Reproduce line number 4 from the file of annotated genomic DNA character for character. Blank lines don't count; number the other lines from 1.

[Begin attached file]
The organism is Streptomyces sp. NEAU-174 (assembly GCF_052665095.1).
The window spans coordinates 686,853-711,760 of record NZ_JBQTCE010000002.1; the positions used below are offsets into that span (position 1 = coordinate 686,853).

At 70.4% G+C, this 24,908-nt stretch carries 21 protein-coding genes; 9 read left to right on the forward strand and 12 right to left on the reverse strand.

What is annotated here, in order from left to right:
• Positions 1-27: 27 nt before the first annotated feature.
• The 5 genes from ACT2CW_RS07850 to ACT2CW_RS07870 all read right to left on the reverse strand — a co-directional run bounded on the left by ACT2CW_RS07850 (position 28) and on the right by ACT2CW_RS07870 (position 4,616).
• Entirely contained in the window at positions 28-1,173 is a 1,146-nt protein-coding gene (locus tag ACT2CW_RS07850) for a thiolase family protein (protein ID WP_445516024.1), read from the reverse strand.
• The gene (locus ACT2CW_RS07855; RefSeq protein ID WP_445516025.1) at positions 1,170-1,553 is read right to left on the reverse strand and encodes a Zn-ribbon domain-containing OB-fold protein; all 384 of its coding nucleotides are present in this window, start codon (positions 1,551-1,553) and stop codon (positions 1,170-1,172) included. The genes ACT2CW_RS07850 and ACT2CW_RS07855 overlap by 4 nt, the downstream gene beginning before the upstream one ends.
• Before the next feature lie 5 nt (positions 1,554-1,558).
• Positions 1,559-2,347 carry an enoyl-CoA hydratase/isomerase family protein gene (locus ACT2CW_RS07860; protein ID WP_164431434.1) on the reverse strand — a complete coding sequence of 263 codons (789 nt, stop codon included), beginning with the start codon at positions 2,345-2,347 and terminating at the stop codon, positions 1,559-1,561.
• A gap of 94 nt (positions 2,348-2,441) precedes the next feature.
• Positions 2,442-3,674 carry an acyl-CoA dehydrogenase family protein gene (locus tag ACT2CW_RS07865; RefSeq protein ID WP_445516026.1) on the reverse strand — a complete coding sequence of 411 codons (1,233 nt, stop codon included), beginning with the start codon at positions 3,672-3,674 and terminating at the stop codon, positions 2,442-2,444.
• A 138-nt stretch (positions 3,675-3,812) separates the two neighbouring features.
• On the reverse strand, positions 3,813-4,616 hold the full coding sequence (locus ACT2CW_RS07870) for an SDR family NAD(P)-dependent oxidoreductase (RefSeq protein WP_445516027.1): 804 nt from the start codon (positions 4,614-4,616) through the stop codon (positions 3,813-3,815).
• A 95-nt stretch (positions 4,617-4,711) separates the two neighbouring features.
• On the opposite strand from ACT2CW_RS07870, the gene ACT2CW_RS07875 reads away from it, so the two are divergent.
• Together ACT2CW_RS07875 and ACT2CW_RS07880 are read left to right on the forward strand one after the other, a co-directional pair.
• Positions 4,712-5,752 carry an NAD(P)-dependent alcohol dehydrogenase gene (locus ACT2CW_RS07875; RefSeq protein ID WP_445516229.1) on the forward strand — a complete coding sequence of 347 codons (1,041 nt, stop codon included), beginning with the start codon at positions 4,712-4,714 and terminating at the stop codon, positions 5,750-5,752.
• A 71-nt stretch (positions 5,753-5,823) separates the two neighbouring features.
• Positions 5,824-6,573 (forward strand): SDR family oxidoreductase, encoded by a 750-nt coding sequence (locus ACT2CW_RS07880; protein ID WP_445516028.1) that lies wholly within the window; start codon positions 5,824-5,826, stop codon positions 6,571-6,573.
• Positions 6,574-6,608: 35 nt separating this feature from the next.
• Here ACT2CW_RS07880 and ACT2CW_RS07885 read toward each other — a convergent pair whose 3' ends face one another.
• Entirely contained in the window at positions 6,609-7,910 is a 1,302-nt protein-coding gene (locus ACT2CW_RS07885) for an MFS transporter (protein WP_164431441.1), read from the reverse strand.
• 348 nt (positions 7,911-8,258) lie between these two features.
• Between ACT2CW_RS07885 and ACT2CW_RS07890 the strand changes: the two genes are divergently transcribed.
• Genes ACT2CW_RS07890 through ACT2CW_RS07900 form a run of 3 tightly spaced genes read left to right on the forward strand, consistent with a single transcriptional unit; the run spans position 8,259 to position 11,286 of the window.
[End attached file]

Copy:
What is annotated here, in order from left to right: